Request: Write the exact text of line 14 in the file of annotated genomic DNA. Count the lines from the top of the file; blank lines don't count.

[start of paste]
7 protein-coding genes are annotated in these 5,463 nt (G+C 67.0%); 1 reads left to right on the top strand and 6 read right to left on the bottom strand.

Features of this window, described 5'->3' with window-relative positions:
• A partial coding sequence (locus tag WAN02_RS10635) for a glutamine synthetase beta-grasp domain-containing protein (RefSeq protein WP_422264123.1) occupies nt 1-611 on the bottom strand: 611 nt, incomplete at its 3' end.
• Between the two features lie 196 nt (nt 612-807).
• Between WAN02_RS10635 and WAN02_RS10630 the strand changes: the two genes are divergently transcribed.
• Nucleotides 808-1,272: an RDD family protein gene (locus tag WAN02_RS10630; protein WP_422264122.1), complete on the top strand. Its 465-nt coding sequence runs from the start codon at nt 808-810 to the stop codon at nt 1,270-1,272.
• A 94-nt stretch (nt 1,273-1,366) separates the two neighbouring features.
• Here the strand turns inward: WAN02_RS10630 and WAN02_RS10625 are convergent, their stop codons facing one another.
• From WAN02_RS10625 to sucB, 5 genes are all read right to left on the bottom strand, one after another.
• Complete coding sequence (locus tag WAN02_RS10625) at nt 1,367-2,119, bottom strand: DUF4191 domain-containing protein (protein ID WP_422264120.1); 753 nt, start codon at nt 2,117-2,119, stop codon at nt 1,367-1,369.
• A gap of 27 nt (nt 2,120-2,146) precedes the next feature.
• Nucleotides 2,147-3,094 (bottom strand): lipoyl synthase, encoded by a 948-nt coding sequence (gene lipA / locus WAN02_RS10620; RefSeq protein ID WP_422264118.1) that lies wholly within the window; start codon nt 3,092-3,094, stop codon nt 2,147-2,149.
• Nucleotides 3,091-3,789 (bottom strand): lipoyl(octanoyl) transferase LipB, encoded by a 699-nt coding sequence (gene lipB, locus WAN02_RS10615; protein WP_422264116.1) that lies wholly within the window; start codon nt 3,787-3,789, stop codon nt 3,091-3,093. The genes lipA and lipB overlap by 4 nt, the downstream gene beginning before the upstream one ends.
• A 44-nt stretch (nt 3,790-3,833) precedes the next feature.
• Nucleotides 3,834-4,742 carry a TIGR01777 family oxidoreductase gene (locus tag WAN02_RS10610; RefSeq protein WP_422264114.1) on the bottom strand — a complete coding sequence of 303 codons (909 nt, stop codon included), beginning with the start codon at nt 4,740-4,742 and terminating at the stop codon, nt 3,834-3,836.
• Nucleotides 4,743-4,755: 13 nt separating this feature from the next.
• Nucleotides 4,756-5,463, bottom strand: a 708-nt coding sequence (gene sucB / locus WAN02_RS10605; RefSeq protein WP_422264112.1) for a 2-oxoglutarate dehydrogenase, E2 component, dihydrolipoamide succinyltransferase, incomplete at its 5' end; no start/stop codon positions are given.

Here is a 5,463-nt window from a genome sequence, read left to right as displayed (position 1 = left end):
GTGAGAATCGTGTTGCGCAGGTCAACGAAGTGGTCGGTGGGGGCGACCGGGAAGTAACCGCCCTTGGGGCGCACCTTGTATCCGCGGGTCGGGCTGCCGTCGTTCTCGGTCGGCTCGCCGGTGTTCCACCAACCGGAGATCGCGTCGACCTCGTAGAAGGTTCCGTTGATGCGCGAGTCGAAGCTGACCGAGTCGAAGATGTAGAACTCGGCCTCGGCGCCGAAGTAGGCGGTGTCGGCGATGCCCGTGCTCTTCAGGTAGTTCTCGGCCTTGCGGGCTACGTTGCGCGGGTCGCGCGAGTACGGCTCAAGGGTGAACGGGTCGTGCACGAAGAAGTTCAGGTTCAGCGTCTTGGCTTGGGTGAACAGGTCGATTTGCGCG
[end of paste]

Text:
• A 44-nt stretch (nt 3,790-3,833) precedes the next feature.